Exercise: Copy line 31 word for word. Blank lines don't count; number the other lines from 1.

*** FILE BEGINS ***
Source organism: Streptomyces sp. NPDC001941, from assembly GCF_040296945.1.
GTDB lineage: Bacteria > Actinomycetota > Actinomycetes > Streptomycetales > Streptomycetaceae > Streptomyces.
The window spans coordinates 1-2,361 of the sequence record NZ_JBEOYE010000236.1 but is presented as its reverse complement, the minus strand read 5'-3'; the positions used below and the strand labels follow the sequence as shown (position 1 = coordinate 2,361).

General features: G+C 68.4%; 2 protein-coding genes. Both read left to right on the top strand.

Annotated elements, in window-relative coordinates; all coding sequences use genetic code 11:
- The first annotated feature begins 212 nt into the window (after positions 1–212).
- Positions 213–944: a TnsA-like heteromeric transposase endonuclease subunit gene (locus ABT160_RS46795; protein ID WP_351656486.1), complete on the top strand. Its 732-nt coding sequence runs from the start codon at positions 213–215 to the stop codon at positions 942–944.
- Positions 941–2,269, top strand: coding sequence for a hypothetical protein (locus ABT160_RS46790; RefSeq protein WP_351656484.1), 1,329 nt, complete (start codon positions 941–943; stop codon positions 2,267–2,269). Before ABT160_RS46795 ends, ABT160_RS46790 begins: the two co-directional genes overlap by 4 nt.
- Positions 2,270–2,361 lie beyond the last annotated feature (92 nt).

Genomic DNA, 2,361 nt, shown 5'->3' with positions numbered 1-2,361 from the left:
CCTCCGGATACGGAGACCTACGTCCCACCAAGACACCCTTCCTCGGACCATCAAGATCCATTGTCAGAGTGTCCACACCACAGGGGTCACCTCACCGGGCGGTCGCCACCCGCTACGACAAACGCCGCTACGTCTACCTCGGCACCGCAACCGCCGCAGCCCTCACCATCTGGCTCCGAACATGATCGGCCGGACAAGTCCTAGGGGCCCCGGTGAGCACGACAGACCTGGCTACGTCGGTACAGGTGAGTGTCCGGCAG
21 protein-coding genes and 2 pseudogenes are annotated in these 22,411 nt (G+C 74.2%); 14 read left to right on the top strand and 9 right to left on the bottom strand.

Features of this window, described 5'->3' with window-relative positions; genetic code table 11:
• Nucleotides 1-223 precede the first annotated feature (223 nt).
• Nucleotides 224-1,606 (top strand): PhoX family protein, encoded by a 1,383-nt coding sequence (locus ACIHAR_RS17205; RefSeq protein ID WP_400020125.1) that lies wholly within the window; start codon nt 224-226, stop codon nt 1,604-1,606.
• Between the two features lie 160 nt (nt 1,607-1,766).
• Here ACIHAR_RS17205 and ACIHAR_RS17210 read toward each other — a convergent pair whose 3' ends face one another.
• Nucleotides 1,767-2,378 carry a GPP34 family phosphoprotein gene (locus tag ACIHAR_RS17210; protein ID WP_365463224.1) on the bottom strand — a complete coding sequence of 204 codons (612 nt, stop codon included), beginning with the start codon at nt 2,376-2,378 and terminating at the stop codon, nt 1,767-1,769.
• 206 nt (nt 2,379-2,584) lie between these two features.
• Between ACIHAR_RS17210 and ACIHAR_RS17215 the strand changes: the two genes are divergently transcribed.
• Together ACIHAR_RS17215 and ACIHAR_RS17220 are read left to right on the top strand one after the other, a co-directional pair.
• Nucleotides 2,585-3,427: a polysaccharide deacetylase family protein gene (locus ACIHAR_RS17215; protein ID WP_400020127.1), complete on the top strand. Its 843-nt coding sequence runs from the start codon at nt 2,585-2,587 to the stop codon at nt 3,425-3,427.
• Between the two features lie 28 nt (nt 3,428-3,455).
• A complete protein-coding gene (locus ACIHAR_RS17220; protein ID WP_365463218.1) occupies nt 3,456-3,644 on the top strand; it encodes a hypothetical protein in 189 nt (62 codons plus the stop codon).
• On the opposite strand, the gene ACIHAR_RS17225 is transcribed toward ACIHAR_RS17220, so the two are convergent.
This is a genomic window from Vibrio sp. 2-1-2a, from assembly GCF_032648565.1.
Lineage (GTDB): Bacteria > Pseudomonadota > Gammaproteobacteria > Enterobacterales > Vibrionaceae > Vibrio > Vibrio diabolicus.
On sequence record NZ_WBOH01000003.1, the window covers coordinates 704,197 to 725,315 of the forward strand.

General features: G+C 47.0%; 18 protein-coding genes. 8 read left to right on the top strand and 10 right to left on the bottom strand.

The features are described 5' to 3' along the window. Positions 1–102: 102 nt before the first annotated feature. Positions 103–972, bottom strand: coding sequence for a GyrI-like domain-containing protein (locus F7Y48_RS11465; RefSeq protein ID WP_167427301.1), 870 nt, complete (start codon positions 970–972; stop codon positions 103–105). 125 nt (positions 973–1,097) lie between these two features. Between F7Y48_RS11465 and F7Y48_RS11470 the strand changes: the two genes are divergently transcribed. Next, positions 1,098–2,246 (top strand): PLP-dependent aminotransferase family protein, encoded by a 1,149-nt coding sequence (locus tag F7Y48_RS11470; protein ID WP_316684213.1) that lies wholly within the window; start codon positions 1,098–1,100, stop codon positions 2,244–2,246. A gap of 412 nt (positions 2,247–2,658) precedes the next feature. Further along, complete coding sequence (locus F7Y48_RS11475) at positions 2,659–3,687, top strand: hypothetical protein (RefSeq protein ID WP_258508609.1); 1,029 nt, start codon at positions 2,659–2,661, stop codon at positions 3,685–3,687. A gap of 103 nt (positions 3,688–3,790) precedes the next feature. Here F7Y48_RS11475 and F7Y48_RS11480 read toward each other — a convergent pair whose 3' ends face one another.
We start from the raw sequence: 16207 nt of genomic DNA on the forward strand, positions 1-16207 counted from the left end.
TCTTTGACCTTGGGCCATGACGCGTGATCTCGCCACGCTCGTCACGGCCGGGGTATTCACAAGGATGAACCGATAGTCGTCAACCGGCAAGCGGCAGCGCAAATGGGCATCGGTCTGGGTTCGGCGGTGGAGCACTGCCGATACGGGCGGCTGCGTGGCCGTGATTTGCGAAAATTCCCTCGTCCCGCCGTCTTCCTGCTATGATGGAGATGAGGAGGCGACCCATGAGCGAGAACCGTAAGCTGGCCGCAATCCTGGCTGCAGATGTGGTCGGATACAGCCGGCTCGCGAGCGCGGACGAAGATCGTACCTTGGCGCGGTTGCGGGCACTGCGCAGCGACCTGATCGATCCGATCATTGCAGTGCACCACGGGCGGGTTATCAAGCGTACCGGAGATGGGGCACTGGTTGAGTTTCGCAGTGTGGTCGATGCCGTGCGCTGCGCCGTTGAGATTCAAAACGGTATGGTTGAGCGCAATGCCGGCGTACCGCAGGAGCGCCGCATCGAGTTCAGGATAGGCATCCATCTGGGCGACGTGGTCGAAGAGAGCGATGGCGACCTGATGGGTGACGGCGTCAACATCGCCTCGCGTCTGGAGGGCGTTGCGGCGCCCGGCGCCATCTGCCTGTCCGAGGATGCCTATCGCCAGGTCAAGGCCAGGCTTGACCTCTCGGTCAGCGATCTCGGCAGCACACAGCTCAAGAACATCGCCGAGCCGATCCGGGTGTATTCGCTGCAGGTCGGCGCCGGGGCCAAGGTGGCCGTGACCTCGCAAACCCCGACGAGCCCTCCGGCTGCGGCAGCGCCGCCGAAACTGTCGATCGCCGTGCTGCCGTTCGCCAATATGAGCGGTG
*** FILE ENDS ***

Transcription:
We start from the raw sequence: 16207 nt of genomic DNA on the forward strand, positions 1-16207 counted from the left end.